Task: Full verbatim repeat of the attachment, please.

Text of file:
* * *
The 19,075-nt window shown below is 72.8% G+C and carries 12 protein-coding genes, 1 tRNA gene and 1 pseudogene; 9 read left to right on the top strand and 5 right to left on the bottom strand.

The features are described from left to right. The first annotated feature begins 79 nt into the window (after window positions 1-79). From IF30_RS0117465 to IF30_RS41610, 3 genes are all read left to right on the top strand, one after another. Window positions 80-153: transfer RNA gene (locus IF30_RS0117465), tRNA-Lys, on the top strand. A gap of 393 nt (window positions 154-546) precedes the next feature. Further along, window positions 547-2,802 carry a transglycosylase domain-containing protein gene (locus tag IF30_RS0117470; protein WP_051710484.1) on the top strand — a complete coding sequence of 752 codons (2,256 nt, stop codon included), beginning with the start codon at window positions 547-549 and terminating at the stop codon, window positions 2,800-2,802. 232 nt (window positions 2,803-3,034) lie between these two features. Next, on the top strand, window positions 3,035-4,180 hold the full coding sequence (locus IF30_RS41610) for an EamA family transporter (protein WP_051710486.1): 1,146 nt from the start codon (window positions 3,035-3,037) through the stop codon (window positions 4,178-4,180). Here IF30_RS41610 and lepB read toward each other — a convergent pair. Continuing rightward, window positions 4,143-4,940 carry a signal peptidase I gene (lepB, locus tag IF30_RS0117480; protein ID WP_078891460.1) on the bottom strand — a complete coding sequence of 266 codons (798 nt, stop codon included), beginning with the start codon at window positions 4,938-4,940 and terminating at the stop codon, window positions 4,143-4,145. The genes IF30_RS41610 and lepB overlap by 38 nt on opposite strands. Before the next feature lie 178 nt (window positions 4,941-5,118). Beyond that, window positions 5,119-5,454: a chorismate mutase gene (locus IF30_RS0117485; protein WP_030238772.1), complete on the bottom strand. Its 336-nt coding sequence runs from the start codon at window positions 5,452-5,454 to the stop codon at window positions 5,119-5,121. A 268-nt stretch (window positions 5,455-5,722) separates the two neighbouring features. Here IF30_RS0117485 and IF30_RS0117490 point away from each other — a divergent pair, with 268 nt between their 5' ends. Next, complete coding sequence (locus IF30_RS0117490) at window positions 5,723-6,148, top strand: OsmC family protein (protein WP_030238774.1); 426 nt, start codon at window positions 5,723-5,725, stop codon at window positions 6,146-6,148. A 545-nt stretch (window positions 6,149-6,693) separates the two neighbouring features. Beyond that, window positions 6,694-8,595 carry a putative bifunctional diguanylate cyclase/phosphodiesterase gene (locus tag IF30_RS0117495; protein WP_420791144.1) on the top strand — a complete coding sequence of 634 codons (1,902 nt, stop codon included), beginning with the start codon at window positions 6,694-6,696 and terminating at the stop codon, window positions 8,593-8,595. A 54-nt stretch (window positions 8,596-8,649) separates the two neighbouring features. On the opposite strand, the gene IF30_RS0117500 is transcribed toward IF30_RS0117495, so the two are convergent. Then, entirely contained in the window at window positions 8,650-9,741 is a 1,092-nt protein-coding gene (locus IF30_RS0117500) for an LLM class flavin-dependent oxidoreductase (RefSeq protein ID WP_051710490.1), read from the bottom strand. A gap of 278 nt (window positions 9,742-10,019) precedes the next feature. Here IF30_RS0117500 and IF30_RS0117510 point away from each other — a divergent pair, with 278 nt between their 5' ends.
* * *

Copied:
The 19,075-nt window shown below is 72.8% G+C and carries 12 protein-coding genes, 1 tRNA gene and 1 pseudogene; 9 read left to right on the top strand and 5 right to left on the bottom strand.

The features are described from left to right. The first annotated feature begins 79 nt into the window (after window positions 1-79). From IF30_RS0117465 to IF30_RS41610, 3 genes are all read left to right on the top strand, one after another. Window positions 80-153: transfer RNA gene (locus IF30_RS0117465), tRNA-Lys, on the top strand. A gap of 393 nt (window positions 154-546) precedes the next feature. Further along, window positions 547-2,802 carry a transglycosylase domain-containing protein gene (locus tag IF30_RS0117470; protein WP_051710484.1) on the top strand — a complete coding sequence of 752 codons (2,256 nt, stop codon included), beginning with the start codon at window positions 547-549 and terminating at the stop codon, window positions 2,800-2,802. 232 nt (window positions 2,803-3,034) lie between these two features. Next, on the top strand, window positions 3,035-4,180 hold the full coding sequence (locus IF30_RS41610) for an EamA family transporter (protein WP_051710486.1): 1,146 nt from the start codon (window positions 3,035-3,037) through the stop codon (window positions 4,178-4,180). Here IF30_RS41610 and lepB read toward each other — a convergent pair. Continuing rightward, window positions 4,143-4,940 carry a signal peptidase I gene (lepB, locus tag IF30_RS0117480; protein ID WP_078891460.1) on the bottom strand — a complete coding sequence of 266 codons (798 nt, stop codon included), beginning with the start codon at window positions 4,938-4,940 and terminating at the stop codon, window positions 4,143-4,145. The genes IF30_RS41610 and lepB overlap by 38 nt on opposite strands. Before the next feature lie 178 nt (window positions 4,941-5,118). Beyond that, window positions 5,119-5,454: a chorismate mutase gene (locus IF30_RS0117485; protein WP_030238772.1), complete on the bottom strand. Its 336-nt coding sequence runs from the start codon at window positions 5,452-5,454 to the stop codon at window positions 5,119-5,121. A 268-nt stretch (window positions 5,455-5,722) separates the two neighbouring features. Here IF30_RS0117485 and IF30_RS0117490 point away from each other — a divergent pair, with 268 nt between their 5' ends. Next, complete coding sequence (locus IF30_RS0117490) at window positions 5,723-6,148, top strand: OsmC family protein (protein WP_030238774.1); 426 nt, start codon at window positions 5,723-5,725, stop codon at window positions 6,146-6,148. A 545-nt stretch (window positions 6,149-6,693) separates the two neighbouring features. Beyond that, window positions 6,694-8,595 carry a putative bifunctional diguanylate cyclase/phosphodiesterase gene (locus tag IF30_RS0117495; protein WP_420791144.1) on the top strand — a complete coding sequence of 634 codons (1,902 nt, stop codon included), beginning with the start codon at window positions 6,694-6,696 and terminating at the stop codon, window positions 8,593-8,595. A 54-nt stretch (window positions 8,596-8,649) separates the two neighbouring features. On the opposite strand, the gene IF30_RS0117500 is transcribed toward IF30_RS0117495, so the two are convergent. Then, entirely contained in the window at window positions 8,650-9,741 is a 1,092-nt protein-coding gene (locus IF30_RS0117500) for an LLM class flavin-dependent oxidoreductase (RefSeq protein ID WP_051710490.1), read from the bottom strand. A gap of 278 nt (window positions 9,742-10,019) precedes the next feature. Here IF30_RS0117500 and IF30_RS0117510 point away from each other — a divergent pair, with 278 nt between their 5' ends.